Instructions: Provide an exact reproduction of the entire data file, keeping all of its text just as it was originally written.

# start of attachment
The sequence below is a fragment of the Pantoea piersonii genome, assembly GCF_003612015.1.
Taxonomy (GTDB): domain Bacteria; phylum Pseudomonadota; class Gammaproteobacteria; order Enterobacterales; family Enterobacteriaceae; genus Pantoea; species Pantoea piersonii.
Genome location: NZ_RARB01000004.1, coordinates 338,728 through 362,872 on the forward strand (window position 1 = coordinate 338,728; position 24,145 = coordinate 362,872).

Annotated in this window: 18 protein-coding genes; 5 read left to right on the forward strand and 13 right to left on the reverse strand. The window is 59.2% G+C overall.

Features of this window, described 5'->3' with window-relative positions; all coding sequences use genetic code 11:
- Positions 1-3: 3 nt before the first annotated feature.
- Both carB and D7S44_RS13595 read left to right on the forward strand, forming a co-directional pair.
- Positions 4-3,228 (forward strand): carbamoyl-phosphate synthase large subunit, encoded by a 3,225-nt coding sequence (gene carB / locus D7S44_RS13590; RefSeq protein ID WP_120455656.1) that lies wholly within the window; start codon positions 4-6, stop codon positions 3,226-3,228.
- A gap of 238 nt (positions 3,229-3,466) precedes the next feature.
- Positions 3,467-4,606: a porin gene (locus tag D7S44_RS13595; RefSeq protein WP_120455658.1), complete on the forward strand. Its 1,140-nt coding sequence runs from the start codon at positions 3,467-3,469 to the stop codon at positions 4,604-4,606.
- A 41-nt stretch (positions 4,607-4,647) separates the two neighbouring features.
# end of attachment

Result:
The sequence below is a fragment of the Pantoea piersonii genome, assembly GCF_003612015.1.
Taxonomy (GTDB): domain Bacteria; phylum Pseudomonadota; class Gammaproteobacteria; order Enterobacterales; family Enterobacteriaceae; genus Pantoea; species Pantoea piersonii.
Genome location: NZ_RARB01000004.1, coordinates 338,728 through 362,872 on the forward strand (window position 1 = coordinate 338,728; position 24,145 = coordinate 362,872).

Annotated in this window: 18 protein-coding genes; 5 read left to right on the forward strand and 13 right to left on the reverse strand. The window is 59.2% G+C overall.

Features of this window, described 5'->3' with window-relative positions; all coding sequences use genetic code 11:
- Positions 1-3: 3 nt before the first annotated feature.
- Both carB and D7S44_RS13595 read left to right on the forward strand, forming a co-directional pair.
- Positions 4-3,228 (forward strand): carbamoyl-phosphate synthase large subunit, encoded by a 3,225-nt coding sequence (gene carB / locus D7S44_RS13590; RefSeq protein ID WP_120455656.1) that lies wholly within the window; start codon positions 4-6, stop codon positions 3,226-3,228.
- A gap of 238 nt (positions 3,229-3,466) precedes the next feature.
- Positions 3,467-4,606: a porin gene (locus tag D7S44_RS13595; RefSeq protein WP_120455658.1), complete on the forward strand. Its 1,140-nt coding sequence runs from the start codon at positions 3,467-3,469 to the stop codon at positions 4,604-4,606.
- A 41-nt stretch (positions 4,607-4,647) separates the two neighbouring features.